The Last Really Good Shack #39

The Last Really Good Shack by Carol Allen

back in the shack
by John Matthew Waters

you’ll find it in the middle of somewhere
surrounded by a fog in a field of woods
discoverable through a natural maze
filled with a variety of wildflowers

walking through the door you swear
you became someone other than yourself
and the moment you sit and open your mind
the shack is filled with a beautiful light

copyright j matthew waters

A good friend wrote a wonderful poem this week and on reading it, I was instantly carried back to our old home, the last really good shack.

John’s poem beautifully describes the feeling I have for that house and how it changed me in the decade we lived there.

I don’t know if I have told you much about any of that personal stuff. How a city girl fell so head over heels in love with a rocky piece of land on the side of any Ozarks ridge and the worn out old shack that clung to the side of that ridge.

Just as the poem says, it was in the middle of somewhere, but somehow completely separate from the world around it.

There, the world revealed its magic to me and I was an enraptured pupil.

I would walk that steep acreage almost daily, visiting the blackberry brambles, or the wild dog roses, or the frog pond at the top of the ridge nestled in a grove of black ash trees. I found each spot that the wild ferns grew, knowing that if I dug there under that rocky soil, a spring would bubble up to the surface.

I knew where the deer rested with their fawns and where the squirrels hid their harvest of black walnuts. I learned how the sun moved along the eastern ridge during the seasons and, at night, we were mesmerized by the visits of comets and meteorites.

With Bob’s skill, we created a home out of a hovel, adding what everyone who visited will still tell you was the best porch in all of history. My mom called it the healing place. I said it was the navel of the universe where all possible good resided.

It was visited by friends and family, and an occasional angel.

And in those ten years, I learned more about myself than in any other decade. I made choices that have changed me, and changed my path in life. I became more spiritual and open, more aware of my place in the universe.

I became a better wife, daughter and friend.

And all these changes came about from lessons I learned while we lived in the last really good shack.

And I am grateful for each minute I lived there.


A special thank you to John Matthew Waters for his gracious permission to use his wonderful poem, ‘back in the shack’. You can read his poetry on his website and his twitter account @jdubqca.

10 thoughts on “The Last Really Good Shack #39

  1. AAAH!  You don’t have to call me an Angel.  “Visited by friends, family and an occasional angel”.  I have loved each chapter of this story.  Hope you had a good weekend.  I went to see the 2nd Exotic Marigold Hotel.  It’s not as good as the first but still good.  Richard Gere looks old (65) but that may have been the objective.  Still working on my back problem and I have a massage this afternoon at 5.  It’s my second one with this lady and I think she helped me a lot with the first one.  Also still seeing the physical therapist.   We’ve been having trouble with Leroy’s truck…so far up to $800.  He may end up trading it in if it gets a lot more expensive.  Sadie killed a squirrel last week…Damn Dog.  She had him by the neck and shook him until he died.  She is a very good dog but has this hunting thing I don’t like.  I read Kristen Hannah’s new book and it was really good.  Like a lot of her books.  Suppose to get warm this and maybe have some RAIN.  We may get up to 70.  This crazy weather.   Just wanted to say HI.  Is Bob’s job starting to get ready for spring? Love You.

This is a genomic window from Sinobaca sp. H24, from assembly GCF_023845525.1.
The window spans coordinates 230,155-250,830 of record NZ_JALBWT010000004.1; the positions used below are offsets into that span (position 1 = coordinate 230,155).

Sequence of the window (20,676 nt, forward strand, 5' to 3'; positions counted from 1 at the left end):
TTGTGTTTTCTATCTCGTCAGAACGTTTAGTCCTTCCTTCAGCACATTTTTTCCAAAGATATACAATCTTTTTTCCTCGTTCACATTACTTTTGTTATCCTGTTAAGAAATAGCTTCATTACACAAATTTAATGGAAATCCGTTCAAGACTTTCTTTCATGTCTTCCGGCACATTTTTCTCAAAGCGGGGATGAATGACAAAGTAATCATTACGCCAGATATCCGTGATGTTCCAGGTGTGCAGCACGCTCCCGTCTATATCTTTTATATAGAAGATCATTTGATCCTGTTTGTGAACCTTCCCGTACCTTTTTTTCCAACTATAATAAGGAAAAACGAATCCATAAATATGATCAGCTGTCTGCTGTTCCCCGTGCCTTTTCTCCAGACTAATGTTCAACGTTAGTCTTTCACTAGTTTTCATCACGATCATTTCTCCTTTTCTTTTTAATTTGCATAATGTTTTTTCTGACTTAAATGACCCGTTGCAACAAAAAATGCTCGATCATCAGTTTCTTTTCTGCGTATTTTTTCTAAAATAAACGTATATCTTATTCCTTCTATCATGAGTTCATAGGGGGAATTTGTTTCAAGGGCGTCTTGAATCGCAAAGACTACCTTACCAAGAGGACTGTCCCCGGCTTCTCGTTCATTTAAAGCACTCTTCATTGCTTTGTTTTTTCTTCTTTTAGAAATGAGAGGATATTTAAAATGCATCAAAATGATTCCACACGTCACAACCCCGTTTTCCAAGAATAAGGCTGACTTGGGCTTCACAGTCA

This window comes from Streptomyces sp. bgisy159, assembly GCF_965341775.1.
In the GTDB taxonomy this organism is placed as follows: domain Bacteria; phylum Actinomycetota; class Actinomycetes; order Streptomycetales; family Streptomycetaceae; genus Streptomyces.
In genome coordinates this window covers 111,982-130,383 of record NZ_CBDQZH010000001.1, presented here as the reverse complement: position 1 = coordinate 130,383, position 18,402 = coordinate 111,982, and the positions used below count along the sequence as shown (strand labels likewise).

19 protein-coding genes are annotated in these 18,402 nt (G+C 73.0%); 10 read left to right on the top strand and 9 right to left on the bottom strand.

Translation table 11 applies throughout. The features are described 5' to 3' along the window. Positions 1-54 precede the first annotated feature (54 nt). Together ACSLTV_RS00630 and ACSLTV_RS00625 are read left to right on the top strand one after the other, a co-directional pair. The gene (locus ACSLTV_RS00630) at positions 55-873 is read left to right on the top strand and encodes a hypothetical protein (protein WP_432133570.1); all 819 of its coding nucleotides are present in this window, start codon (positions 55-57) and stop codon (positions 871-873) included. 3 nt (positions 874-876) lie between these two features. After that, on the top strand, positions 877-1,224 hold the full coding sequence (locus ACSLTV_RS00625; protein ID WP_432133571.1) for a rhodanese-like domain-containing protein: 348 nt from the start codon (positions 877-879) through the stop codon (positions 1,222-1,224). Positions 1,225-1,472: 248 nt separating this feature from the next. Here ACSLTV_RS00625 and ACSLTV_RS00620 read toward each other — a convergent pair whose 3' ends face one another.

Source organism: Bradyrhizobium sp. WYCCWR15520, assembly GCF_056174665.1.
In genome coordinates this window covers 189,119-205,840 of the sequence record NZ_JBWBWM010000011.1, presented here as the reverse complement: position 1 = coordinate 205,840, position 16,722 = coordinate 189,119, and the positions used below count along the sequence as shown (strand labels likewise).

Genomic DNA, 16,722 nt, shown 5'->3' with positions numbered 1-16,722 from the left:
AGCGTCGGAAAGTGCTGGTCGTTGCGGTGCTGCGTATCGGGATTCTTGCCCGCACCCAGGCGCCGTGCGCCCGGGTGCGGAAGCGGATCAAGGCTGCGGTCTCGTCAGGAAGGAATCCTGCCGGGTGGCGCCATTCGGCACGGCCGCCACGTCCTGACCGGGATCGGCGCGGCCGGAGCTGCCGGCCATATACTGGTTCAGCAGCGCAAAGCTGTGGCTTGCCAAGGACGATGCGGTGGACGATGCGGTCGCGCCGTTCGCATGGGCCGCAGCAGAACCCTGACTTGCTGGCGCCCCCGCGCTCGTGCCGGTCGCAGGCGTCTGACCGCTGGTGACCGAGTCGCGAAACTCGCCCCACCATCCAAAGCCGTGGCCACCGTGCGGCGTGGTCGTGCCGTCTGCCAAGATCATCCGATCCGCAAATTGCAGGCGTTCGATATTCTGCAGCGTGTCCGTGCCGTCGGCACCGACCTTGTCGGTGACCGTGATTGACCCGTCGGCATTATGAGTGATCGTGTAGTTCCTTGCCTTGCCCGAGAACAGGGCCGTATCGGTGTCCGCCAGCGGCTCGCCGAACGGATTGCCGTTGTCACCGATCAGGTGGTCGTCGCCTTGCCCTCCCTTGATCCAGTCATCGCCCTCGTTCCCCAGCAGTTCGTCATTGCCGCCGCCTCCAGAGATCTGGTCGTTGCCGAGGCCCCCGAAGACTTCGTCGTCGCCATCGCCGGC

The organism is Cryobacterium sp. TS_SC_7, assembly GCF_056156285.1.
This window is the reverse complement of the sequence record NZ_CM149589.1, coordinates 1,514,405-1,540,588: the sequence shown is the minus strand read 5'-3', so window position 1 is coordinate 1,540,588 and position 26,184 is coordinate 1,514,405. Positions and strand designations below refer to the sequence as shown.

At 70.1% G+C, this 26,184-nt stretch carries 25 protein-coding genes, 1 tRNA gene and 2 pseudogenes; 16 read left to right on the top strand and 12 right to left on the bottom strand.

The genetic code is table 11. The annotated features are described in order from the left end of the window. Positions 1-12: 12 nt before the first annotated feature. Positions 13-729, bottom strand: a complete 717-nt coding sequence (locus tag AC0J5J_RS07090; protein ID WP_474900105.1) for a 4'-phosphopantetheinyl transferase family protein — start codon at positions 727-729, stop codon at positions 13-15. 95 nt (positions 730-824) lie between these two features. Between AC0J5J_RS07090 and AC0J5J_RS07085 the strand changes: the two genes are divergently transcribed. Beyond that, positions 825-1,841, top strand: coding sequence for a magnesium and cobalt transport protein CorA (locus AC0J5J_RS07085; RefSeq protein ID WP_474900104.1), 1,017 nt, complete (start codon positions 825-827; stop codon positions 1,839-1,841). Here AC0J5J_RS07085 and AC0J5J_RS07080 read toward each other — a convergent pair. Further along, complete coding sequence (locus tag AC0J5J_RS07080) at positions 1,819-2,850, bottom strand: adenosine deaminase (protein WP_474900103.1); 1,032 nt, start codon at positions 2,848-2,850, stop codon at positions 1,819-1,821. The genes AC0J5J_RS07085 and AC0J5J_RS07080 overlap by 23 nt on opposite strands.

2. Sigh. It must have been so hard to leave there. I resonate, as my ten years in Tofino completely changed me, made me more of who I am. I left by ambulance, not willingly. Love the poem and LOVE the descriptions of your property, those walks must have been magical.

  3. This is wonderful and reminds me much of how I grew up between city and country, visiting cousins in the country and then later, as an adult in the deep country. I’m living back in the country again and it such a joy. I pity people who never get to know this intimacy with the land and seasons.

    • Thanks so much, I’m happy this brought you those memories. We live in a very rural community now, but I do still miss having that bit of land all my own. If you are interested, there are other posts about the Shack – just check under the category Last Really Good Shack.
      Thanks again for dropping by!

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